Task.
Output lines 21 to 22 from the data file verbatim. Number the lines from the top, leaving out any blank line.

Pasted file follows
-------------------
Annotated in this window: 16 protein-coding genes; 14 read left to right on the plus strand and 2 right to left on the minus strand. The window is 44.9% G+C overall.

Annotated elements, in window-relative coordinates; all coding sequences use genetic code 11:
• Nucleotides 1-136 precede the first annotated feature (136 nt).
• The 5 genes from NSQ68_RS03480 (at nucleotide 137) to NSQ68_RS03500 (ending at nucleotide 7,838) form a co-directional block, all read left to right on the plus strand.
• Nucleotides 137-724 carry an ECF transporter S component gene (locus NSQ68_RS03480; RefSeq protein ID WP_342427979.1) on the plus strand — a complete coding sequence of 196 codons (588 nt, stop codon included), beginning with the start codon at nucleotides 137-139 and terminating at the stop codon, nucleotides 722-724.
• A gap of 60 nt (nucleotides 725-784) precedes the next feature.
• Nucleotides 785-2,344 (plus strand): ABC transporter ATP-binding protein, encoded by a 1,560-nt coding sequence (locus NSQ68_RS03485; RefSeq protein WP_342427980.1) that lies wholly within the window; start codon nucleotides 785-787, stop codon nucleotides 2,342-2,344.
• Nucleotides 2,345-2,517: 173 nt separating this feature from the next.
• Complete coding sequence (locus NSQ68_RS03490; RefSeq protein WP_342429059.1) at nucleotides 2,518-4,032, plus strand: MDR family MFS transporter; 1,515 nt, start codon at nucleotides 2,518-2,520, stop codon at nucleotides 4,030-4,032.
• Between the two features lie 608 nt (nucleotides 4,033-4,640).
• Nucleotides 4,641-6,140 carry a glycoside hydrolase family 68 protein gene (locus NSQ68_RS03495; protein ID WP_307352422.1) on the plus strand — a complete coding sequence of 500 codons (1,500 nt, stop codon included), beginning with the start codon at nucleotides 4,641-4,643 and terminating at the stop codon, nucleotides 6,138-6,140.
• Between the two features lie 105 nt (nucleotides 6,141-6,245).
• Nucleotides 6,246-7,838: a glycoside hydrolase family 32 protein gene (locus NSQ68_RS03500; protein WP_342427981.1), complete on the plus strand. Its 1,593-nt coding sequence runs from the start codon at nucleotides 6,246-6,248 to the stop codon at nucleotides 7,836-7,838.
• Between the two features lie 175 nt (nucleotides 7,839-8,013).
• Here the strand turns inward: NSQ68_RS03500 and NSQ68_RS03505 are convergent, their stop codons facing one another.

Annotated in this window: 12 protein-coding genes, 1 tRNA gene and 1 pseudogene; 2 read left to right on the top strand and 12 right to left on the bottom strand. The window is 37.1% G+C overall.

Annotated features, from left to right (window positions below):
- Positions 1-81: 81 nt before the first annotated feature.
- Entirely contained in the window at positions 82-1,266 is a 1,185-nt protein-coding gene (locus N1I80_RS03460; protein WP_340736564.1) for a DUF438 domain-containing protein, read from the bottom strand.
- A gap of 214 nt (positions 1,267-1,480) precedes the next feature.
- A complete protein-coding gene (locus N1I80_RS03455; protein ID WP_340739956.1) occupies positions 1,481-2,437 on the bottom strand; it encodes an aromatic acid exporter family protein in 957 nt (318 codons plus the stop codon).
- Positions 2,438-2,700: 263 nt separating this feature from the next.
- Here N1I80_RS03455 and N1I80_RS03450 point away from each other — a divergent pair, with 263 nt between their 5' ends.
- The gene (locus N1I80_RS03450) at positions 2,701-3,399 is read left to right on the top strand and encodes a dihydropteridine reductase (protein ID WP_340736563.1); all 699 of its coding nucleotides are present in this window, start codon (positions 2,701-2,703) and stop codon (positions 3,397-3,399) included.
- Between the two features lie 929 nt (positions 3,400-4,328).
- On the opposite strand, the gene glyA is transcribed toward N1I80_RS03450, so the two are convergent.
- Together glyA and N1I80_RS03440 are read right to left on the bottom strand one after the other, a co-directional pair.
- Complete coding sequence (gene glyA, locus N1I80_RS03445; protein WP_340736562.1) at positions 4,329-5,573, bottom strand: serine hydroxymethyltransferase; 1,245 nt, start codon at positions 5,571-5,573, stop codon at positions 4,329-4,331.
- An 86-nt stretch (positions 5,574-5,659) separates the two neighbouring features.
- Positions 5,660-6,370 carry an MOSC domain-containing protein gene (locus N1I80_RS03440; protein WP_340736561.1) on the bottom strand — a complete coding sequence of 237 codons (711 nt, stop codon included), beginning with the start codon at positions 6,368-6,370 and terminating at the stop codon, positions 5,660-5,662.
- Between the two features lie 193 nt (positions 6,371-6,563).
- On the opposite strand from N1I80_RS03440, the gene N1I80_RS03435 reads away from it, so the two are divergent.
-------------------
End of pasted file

- A complete protein-coding gene (locus N1I80_RS03455; protein ID WP_340739956.1) occupies positions 1,481-2,437 on the bottom strand; it encodes an aromatic acid exporter family protein in 957 nt (318 codons plus the stop codon).
- Positions 2,438-2,700: 263 nt separating this feature from the next.